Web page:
Making Peace: Negotiating Club Conflicts
It may be insidious. A fellow Toastmaster yawns excessively during your presentations. Or it may be more noticeable: He actually walks out during your speeches.
While it's nice to think of your club as one big happy family, and you may be generally content, there will be some discord.
"Conflict happens," says Stewart Levine, author of The Book of Agreement: 10 Essential Elements for Getting the Results You Want. "The worst part of conflict is how much time it wastes. It can lead to a loss in productivity for all club members."
Club leaders need to know how to minimize conflicts, be it between them and members regarding their leadership directives, or between other Toastmasters. The trouble is, when faced with conflict, most leaders and members don't know what to do. If any action is taken, it's usually fight or flight.
"Conflict creates so much trouble because most people are stuck with the notion of winning or losing," says Levine. "Even the term negotiating becomes adversarial. People don't see that reaching an agreement actually represents building a bridge to the future. It's not about winning; it's about focusing on the goals of the club and determining the best and shortest path to reach them."
Conflict also stems from the fact that many of us haven't learned to create effective agreements, yet we live by agreements every day.
"Agreements run across our entire life," says Levine. "We have agreements with our children, significant others, bosses, co-workers and fellow Toastmasters. Sometimes those agreements are spoken and sometimes they are unspoken. Conflict is often due to an incomplete agreement."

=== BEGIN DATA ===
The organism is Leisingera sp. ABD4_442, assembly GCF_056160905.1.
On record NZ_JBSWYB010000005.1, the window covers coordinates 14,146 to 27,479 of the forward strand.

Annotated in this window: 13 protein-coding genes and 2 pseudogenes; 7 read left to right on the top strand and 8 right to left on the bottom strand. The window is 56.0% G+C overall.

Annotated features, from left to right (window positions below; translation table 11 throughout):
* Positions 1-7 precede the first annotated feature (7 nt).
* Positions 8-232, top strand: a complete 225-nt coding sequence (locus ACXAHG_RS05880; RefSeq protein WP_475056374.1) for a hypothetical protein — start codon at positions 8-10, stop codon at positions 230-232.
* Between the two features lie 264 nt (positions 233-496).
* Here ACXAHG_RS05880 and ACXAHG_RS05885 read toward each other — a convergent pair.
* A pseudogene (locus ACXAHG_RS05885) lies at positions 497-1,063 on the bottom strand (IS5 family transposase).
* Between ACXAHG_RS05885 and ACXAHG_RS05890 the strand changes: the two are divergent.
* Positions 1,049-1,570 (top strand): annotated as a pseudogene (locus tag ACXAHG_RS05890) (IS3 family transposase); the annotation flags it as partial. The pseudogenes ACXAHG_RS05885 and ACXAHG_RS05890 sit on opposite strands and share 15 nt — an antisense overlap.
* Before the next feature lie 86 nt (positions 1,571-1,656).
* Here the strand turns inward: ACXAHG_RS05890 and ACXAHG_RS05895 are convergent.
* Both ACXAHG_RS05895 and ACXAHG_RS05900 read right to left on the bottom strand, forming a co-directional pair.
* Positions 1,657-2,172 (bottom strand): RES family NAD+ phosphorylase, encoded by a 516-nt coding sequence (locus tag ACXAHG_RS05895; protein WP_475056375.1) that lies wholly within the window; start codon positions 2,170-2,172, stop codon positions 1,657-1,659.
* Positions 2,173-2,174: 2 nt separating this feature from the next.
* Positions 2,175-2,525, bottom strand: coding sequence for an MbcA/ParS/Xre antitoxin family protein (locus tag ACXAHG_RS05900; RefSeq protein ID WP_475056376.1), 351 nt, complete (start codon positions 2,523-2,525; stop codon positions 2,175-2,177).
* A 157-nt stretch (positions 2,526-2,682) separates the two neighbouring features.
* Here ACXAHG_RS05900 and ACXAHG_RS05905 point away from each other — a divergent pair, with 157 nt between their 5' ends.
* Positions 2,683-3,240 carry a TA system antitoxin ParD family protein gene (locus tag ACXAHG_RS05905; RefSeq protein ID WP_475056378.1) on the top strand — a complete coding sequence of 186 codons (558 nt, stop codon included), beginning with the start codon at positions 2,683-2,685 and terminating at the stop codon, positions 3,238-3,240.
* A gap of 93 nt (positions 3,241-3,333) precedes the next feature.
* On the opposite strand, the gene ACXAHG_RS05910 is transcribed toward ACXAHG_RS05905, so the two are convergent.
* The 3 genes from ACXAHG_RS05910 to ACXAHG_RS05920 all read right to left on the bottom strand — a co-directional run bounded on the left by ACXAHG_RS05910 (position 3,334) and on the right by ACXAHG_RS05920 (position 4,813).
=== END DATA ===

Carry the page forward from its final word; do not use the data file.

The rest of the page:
Levine suggests avoiding conflict by periodically reviewing the club's overall purpose and making sure it pleases everyone. Using Toastmasters' governing documents, spell out the mission and vision of the club. What's the big picture? If members could wave a magic wand and achieve desired results, what would those results look like?
It's also important to identify specific roles for all Toastmasters and review the Toastmasters Promise, (see sidebar, previous page ensuring that everyone completely understands it.
The most effective interpersonal tool we have to influence the behavior of others is positive reinforcement, says Aubrey C. Daniels, author of Other People's Habits: How to Use Positive Reinforcement to Bring out the Best in People Around You.
"Successfully using positive reinforcement improves morale, productivity and member performance," says Daniels. "People want to cooperate when they're asked to do so in a positive manner."
When faced with club conflict, Daniels says the secret is to change how members are relating to one another, and in order to do that, someone must pinpoint the problem.
"Each member should be very concrete about what it is another member is doing that bothers him or her," says Daniels. "The member should use specific descriptions of behaviors, including mannerisms. For instance, a member can say, 'Whenever I give a speech, he smirks and whispers to other members.'"
Next, the offended member should describe concrete alternative behaviors that would resolve the problem. For example, he or she may request that the other member refrain from talking to others during a speech.
The final step of the process is for the aggrieved member to acknowledge when the other member is using the new behaviors. Such positive reinforcement leads to continued progress, says Daniels.
The next time there's conflict between club members, review the club's purpose and the suggestions on the following page, to try to solve it.
Being a Toastmaster means more than simply making a commitment to self-development. Everyone who joins a Toastmasters club is making a commitment to the club, to its members, and to the organization as a whole.
As a member of Toastmasters International and my club, I promise...